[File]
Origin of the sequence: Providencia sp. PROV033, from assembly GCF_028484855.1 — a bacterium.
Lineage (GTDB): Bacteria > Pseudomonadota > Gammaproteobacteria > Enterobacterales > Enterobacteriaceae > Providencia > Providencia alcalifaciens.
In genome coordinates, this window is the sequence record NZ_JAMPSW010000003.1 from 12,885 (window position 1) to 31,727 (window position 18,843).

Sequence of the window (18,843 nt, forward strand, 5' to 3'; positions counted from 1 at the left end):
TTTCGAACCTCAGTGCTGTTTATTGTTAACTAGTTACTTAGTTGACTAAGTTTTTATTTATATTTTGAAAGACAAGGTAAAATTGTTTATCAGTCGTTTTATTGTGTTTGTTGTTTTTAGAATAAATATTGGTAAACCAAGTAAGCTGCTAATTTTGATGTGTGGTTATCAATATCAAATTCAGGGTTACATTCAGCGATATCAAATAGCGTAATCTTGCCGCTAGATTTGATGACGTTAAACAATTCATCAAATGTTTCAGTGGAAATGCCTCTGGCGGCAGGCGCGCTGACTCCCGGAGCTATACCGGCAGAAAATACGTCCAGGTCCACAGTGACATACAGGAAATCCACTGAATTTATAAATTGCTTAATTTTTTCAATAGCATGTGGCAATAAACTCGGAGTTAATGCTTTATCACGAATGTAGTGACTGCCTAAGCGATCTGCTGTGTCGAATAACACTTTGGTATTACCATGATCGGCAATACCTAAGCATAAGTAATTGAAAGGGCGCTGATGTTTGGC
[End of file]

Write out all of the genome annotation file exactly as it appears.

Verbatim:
Origin of the sequence: Providencia sp. PROV033, from assembly GCF_028484855.1 — a bacterium.
Lineage (GTDB): Bacteria > Pseudomonadota > Gammaproteobacteria > Enterobacterales > Enterobacteriaceae > Providencia > Providencia alcalifaciens.
In genome coordinates, this window is the sequence record NZ_JAMPSW010000003.1 from 12,885 (window position 1) to 31,727 (window position 18,843).

Sequence of the window (18,843 nt, forward strand, 5' to 3'; positions counted from 1 at the left end):
TTTCGAACCTCAGTGCTGTTTATTGTTAACTAGTTACTTAGTTGACTAAGTTTTTATTTATATTTTGAAAGACAAGGTAAAATTGTTTATCAGTCGTTTTATTGTGTTTGTTGTTTTTAGAATAAATATTGGTAAACCAAGTAAGCTGCTAATTTTGATGTGTGGTTATCAATATCAAATTCAGGGTTACATTCAGCGATATCAAATAGCGTAATCTTGCCGCTAGATTTGATGACGTTAAACAATTCATCAAATGTTTCAGTGGAAATGCCTCTGGCGGCAGGCGCGCTGACTCCCGGAGCTATACCGGCAGAAAATACGTCCAGGTCCACAGTGACATACAGGAAATCCACTGAATTTATAAATTGCTTAATTTTTTCAATAGCATGTGGCAATAAACTCGGAGTTAATGCTTTATCACGAATGTAGTGACTGCCTAAGCGATCTGCTGTGTCGAATAACACTTTGGTATTACCATGATCGGCAATACCTAAGCATAAGTAATTGAAAGGGCGCTGATGTTTGGC